Obesity is a major problem in many parts of the world. In some nations, such as in the U.S. and Mexico, the ratio of overweight to lean people has actually exceeded 1, meaning that there are more overweight individuals than there are lean ones. This is concerning for a number of reasons, one of which is that it’s unhealthy to carry a lot of excess fat mass. When the adipose levels go up, so too does the risk of cardiovascular disease, type-2 diabetes, depression, and many other diseases and health problems. This is not to say that all lean people are healthy (they obviously aren’t) or that everyone whose BMI score has crept past the 25-point mark – the line that officially separates the lean from the overweight & obese – will quickly succumb to a chronic disease; however, in general, it’s safe to say that it’s not a good thing that people’s waistlines have been steadily increasing.
Why are we getting fatter and fatter?
The fact that people are getting fatter and fatter is hard not to notice. Unlike many other health-related epidemics, such as for example those that have to do with mood disorders, gut dysfunction, and food intolerance, the obesity epidemic is clearly visible to the naked eye. All you have to do to see that a lot of people are now either overweight or obese (BMI score >30) is to head out into the streets of a fast food-heavy part of the world – or simply look up a picture of such a place online.
This fact – that a big belly is clearly visible to the naked eye – coupled with the fact that we humans are naturally concerned about our physical appearance, as well as the appearance of others, helps explain why the obesity epidemic has received a lot of attention. It’s regularly featured in the mainstream press; it’s very high on the list of priorities of public health agencies; and it’s a heavily debated topic among nutritionists, doctors, and medical scientists.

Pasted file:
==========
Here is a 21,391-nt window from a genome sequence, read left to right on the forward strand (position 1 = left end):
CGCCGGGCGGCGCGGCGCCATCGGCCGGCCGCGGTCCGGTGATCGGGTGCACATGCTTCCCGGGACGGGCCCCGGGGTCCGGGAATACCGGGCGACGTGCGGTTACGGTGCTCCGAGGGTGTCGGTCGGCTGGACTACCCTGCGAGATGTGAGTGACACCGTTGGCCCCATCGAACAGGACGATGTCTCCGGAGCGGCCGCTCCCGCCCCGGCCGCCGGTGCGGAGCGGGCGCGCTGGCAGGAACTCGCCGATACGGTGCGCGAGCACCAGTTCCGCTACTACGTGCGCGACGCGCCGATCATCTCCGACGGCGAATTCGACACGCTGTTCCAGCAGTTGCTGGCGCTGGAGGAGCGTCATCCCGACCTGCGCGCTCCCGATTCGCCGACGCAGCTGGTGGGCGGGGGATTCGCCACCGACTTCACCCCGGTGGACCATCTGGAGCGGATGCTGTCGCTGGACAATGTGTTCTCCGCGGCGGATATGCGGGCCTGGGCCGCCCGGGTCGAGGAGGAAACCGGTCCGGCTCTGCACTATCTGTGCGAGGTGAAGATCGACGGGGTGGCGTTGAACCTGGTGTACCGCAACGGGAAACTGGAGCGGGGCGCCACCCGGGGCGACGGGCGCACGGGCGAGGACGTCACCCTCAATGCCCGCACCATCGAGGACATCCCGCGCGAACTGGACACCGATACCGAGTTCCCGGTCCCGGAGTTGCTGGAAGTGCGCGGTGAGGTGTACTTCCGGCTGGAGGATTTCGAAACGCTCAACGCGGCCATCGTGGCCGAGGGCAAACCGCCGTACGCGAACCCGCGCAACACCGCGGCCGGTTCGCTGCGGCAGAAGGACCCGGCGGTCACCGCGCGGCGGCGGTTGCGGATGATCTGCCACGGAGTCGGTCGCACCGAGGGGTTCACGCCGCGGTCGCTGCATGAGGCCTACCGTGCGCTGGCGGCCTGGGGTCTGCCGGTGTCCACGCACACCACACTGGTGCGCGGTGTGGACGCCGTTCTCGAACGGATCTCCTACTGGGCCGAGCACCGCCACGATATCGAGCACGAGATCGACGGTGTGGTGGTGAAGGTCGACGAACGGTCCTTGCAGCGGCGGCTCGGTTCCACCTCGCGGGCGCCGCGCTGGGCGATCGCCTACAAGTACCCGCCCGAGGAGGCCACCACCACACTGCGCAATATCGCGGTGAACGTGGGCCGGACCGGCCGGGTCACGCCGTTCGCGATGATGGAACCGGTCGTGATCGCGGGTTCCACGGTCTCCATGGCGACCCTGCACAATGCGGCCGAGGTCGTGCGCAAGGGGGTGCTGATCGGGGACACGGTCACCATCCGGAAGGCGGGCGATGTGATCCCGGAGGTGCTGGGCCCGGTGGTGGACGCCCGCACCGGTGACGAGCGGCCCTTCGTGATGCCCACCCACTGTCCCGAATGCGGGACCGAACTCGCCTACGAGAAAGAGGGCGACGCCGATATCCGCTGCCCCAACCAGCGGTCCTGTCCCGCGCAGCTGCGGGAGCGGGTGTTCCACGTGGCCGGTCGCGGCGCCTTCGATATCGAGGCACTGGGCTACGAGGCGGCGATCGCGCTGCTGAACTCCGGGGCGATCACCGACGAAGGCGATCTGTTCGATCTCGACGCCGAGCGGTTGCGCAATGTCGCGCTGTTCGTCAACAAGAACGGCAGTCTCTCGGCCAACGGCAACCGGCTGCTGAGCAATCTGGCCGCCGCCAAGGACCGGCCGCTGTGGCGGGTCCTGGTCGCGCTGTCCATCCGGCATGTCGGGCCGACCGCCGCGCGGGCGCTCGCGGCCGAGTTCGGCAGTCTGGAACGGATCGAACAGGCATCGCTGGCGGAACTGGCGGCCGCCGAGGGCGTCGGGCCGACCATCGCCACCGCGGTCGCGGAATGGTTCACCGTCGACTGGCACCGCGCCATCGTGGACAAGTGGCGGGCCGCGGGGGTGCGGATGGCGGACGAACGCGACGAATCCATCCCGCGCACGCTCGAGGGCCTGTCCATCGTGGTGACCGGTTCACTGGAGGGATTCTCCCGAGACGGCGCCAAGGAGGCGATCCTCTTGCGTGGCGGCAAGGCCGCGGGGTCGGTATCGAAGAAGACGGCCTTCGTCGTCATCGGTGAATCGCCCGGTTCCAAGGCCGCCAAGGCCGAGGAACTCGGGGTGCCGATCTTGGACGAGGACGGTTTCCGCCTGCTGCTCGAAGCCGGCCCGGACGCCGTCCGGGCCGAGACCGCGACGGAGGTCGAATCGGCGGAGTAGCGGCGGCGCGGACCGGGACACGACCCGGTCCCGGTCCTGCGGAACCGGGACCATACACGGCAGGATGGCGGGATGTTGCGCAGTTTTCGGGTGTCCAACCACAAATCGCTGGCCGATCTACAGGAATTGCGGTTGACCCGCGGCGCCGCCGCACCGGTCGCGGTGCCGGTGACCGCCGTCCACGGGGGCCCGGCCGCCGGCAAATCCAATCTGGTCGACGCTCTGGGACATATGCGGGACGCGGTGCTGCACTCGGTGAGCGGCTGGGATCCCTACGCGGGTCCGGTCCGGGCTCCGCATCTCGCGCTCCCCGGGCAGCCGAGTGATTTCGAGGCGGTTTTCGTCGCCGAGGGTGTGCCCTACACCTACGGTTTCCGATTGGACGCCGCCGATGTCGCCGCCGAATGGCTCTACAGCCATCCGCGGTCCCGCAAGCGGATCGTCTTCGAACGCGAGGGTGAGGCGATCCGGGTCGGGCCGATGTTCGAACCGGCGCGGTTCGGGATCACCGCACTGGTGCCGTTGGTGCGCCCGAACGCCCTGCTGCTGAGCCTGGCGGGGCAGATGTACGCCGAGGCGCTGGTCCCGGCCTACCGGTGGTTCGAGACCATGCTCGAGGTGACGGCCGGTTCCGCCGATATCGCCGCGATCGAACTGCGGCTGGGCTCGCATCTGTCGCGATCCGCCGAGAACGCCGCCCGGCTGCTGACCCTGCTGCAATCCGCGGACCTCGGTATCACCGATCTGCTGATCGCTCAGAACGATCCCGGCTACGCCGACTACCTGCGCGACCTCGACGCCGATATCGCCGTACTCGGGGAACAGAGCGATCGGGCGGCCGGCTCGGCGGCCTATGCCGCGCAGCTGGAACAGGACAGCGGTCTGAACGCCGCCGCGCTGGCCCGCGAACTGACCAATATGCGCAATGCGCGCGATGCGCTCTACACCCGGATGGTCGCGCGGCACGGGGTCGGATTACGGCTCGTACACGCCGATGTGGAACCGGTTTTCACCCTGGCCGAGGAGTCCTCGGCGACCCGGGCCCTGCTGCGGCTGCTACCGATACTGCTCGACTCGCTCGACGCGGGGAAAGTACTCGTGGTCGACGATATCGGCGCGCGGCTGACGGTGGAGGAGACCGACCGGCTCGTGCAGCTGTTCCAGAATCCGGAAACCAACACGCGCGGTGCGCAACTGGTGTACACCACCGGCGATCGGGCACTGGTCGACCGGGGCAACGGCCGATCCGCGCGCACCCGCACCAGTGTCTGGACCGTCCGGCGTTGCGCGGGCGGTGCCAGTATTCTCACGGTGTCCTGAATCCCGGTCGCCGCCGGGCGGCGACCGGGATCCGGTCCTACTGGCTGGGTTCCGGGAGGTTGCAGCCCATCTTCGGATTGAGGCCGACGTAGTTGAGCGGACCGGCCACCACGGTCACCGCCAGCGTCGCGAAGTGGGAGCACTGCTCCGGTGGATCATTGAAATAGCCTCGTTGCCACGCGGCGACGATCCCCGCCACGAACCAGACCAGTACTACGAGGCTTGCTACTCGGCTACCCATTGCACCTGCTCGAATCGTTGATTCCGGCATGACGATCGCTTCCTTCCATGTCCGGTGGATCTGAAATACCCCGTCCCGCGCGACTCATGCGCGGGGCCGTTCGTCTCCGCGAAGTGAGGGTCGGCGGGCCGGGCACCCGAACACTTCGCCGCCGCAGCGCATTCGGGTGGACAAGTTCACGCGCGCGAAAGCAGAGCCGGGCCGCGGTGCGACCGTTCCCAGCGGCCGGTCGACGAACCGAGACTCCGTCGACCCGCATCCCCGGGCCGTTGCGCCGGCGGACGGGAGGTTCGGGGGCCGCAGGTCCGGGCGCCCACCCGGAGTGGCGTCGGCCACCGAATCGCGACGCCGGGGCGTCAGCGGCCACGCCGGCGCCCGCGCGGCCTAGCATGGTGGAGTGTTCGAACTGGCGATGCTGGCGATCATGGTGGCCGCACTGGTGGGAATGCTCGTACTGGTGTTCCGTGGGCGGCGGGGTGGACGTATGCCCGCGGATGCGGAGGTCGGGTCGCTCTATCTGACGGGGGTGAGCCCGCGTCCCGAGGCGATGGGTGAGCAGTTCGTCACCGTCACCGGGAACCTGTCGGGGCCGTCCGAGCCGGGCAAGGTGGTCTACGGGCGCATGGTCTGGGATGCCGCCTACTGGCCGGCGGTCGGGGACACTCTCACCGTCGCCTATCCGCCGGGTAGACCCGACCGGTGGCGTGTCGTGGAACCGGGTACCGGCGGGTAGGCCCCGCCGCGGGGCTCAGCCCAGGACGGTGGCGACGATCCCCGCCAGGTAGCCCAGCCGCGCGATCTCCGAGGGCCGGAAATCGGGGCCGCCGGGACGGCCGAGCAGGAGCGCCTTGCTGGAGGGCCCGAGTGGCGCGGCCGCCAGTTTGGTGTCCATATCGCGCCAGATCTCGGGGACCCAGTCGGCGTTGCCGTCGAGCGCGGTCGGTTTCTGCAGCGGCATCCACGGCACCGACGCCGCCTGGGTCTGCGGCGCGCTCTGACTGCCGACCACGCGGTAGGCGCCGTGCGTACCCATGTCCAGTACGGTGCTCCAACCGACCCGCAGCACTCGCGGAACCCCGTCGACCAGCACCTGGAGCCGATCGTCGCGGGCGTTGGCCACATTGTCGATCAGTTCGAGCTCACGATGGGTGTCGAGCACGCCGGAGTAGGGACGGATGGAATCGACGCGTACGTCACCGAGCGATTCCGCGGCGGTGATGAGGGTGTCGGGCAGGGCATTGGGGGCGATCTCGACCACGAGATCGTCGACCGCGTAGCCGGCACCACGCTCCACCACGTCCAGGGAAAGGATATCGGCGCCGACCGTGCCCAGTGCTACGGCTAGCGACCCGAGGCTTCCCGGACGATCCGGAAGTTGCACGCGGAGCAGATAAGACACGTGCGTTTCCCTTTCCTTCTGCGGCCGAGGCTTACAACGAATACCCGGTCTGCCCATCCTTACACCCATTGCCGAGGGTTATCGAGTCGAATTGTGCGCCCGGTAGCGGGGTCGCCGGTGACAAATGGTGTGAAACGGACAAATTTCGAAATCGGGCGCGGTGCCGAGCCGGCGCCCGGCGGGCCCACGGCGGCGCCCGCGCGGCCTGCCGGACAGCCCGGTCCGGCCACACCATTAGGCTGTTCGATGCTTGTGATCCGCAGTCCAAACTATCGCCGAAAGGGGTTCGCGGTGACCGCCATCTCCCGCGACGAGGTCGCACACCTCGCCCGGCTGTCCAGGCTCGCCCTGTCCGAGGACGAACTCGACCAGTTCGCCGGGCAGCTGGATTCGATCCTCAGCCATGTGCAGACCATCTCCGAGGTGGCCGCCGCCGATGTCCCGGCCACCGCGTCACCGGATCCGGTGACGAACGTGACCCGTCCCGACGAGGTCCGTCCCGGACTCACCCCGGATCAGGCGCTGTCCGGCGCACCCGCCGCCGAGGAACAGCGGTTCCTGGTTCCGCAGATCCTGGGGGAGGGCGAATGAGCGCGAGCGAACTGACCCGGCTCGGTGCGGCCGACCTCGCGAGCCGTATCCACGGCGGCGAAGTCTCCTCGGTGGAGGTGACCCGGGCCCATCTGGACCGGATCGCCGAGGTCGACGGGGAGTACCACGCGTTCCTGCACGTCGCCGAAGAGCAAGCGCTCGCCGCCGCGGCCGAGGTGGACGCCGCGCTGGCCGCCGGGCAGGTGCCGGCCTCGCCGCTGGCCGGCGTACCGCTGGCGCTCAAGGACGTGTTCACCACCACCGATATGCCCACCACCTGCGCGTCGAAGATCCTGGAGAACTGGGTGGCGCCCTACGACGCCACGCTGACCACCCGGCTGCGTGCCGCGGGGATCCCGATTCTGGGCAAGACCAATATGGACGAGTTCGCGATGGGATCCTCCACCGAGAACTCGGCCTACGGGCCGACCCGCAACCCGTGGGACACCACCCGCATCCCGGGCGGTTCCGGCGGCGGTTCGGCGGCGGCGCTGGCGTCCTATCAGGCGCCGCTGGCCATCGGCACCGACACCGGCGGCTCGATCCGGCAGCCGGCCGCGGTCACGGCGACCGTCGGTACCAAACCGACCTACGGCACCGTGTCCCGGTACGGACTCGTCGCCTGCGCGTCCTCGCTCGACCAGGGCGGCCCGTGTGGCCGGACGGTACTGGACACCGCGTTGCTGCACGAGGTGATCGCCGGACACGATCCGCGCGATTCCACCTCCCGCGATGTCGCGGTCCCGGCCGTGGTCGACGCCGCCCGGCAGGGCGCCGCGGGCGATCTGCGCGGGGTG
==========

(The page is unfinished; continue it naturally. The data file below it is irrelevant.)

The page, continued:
The key questions everyone is asking themselves are: What are the causes of the obesity epidemic, and how can we restrain – or perhaps even resolve – the problem?
The vast majority of people recognize that several factors have contributed to driving up the rates of overweight and obesity. With that said, there is no general consensus as to why we’re today in the midst of an obesity epidemic. Whereas some people argue that the primary problem is that we’re taking in too much sugar and refined starch, others say that the no. 1 issue is that we’re spending too much time sitting down. According to them, exercise is the best remedy for obesity. However, others again are opposed to this view, and insist that in the context of overweight and obesity, it doesn’t really matter whether we exercise or not; stating that we’re likely to replace the calories we burn by eating more food.
How is the average Joe to make something meaningful out of this chaos?
I’d argue that the main reason this discussion is riddled with conflict and disharmony is that it’s lacking in Darwinian insights. It’s impossible to fully understand why so many modern humans are obese if one doesn’t know anything about natural selection or the evolutionary history of mankind.
The root causes of the obesity epidemic
Evolutionary science brings harmony, clarity, and coherence to the obesity investigation. Without it, it’s impossible to solve the puzzle that is obesity. To illustrate this, I’ve included a quote from one of the best and most concise papers on this topic that I’ve read to date. The quote, shown below, highlights the core evolutionary reasons why we’re today in the midst of an obesity epidemic…